Why should we take courage? Because Yeshua is I AM, G-d with us. Why should we not be afraid? Because our fear was based on our failure to understand that G-d is in control, and that we are not.
“Peter said to Him, ‘Lord, if it is You, command me to come to You on the water.’”
As I stated earlier, “Peter has plenty chutzpa—courage and tenacity!” Peter initially takes Yeshua at His word and exhibits great courage. Why does Peter appear to use a subjective question to determine whether this is truly Yeshua who is speaking to him? The answer comes in the question itself, it’s rhetorical, Peter calls Yeshua “L-rd,” it’s as if he were saying “Yeshua, if you’re who I know you are, ask me to come out to You.”
“And He said, “Come!” And Peter got out of the boat, and walked on the water and came toward Yeshua.”
Yeshua called, “Bo—Come,” and Peter didn’t think twice, you could say he responded to Yeshua immediately. I am reminded of a Shabbas melody whose words say, “Bo achim l’shalom Mal-a-chay…” Come in peace Kingly messengers…”
“But seeing the wind, he became frightened, and beginning to sink, he cried out, ‘Lord, save me!’”
Perhaps he said, “Adonai, Hoshanah!” L-rd, save me now!
Like Peter we all take our eyes off Yeshua at times, focusing on our present circumstances instead of seeing the eternal nature of our Messiah, who is before us. There is no shame here, just an opportunity for a lesson. Faith the size of a mustard seed moves great obstacles. Small faith is the beginning of a journey, it is a stepping stone to great faith, born of Messiah.
“Immediately Yeshua stretched out His hand and took hold of him, and said to him, “You of small faith, why did you doubt?”
Here is the final “immediately” of this concise account. Peter began to sink and immediately Yeshua stretched out His hand and took hold of him. Yeshua doesn’t wait until we’ve sunk, He sees us begin to sink and immediately He takes hold of us.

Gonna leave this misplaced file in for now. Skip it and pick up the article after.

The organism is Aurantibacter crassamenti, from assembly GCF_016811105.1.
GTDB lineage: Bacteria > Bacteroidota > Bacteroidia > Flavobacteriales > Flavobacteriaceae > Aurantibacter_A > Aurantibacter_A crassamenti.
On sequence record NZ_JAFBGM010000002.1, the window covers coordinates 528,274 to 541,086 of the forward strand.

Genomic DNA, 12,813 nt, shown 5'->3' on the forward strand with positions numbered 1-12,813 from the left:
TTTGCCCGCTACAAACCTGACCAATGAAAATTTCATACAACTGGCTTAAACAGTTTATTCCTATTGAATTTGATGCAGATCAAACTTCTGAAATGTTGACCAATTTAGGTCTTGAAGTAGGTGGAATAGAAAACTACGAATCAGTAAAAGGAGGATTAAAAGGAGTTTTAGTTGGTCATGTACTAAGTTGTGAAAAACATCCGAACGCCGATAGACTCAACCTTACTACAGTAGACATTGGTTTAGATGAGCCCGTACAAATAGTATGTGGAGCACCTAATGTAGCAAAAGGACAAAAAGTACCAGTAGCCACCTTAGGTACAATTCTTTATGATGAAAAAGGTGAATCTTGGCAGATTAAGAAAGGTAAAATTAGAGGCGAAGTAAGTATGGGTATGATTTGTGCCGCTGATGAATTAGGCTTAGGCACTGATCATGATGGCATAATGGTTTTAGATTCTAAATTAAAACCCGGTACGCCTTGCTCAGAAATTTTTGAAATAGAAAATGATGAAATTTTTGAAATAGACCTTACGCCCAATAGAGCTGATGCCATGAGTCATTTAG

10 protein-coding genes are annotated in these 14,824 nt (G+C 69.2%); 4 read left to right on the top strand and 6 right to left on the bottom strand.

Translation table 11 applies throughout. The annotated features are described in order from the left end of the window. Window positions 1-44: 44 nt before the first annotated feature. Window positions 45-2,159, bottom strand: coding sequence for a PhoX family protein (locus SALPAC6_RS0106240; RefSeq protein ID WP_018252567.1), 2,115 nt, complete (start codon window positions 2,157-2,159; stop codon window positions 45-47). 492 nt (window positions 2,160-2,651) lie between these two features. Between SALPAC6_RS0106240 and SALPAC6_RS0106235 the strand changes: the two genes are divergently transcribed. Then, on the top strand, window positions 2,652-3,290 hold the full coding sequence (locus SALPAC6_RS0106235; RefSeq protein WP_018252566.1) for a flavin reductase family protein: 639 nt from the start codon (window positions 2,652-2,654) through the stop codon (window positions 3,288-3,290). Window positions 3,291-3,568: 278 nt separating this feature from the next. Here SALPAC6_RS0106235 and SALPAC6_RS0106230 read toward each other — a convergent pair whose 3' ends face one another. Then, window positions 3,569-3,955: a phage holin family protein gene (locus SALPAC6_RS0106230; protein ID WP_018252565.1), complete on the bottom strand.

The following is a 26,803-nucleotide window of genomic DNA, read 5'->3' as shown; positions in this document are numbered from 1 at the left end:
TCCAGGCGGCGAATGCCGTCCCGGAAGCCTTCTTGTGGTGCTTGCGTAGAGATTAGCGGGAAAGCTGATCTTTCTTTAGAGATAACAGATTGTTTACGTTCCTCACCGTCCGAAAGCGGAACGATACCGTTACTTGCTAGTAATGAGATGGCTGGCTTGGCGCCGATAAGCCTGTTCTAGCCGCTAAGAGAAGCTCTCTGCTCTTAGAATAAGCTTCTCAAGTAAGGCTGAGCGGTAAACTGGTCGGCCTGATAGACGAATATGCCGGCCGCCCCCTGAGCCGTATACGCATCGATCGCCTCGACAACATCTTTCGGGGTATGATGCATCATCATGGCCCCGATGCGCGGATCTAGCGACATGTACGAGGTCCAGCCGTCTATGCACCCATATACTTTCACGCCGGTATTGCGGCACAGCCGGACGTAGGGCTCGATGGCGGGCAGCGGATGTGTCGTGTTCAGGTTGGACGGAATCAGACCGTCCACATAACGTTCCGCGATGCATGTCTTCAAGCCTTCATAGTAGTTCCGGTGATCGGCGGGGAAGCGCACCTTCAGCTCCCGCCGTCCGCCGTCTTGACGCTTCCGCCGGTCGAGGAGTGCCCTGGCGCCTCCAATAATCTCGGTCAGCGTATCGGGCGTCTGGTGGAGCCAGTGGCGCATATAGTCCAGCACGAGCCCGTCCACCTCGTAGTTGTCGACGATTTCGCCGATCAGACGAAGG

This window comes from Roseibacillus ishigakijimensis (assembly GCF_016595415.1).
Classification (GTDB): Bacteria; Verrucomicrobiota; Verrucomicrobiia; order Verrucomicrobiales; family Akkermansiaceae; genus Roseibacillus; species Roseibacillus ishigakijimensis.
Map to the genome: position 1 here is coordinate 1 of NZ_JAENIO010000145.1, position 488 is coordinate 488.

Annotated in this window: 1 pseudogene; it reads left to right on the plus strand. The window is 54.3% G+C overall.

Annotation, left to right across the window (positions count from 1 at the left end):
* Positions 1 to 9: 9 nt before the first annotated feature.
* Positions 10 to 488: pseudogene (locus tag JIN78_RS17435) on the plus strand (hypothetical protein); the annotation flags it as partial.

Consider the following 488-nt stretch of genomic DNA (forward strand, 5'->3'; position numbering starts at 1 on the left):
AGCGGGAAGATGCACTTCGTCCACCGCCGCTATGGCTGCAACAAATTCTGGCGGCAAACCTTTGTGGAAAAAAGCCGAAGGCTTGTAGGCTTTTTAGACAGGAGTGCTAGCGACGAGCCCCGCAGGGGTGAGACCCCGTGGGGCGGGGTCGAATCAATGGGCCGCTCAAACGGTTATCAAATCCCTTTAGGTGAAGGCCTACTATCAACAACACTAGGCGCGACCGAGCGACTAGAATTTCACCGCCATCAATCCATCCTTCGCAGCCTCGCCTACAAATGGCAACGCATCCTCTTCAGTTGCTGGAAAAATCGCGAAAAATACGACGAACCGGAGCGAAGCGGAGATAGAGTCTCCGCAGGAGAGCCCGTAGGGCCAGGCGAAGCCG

While it is true that Yeshua observed small faith in Peter, the emphasis is on the phrase, “why did you doubt?” Yeshua knows why Peter doubted. The question is one that Peter is meant to ask himself. We too need to question our doubt and find the motivation behind it. Faith is born in the heart, doubt is manufactured in the mind. Many modern proponents of healthy mind teaching neglect to remember that the Hebrew Levav—heart—refers to the core being, where heart, mind and spirit converge. It is to be understood in a similar way to nefesh—soul, which indicates the whole of our parts. So we understand that the soul encompasses the whole and the heart is where the parts of the whole converge. When the Scripture says that “the heart is wicked above all things,” it is also addressing the mind. It is not a case of the mind being superior to the heart, rather the heart and mind are both wicked above all things. Humanity is inclined toward evil, we will not overcome this inclination by controlling our own minds and thus our wicked hearts. We will overcome only when we submit all control to Yeshua. That is, when we realize that He is in control regardless.
“When they got into the boat, the wind stopped.”
The lesson’s over, now, the vehicle, which is creation herself, obeys the Master of the universe and is immediately quiet, having been utilized once again to bring Him glory.
“And those who were in the boat worshiped Him, saying, ‘You are certainly God’s Son—Ben Elohim!’”
“Even the wind and waves obey Him.”(Matthew 8:27) The witness of this sign is the seed that births a greater faith in the Levav—heart—of the disciples. If Peter, who had faith enough to begin to walk on water, is said to have “Small faith,” then the faith of those who wouldn’t even get out of the boat was smaller still. Now, having identified the Messiah as King of creation, their faith grew and they worshipped Him.
May the storms and failures of our own journey with G-d produce such great growth spurts as we witness the present acts of G-d in our lives and the lives of those around us.
© Alastair Brown 2013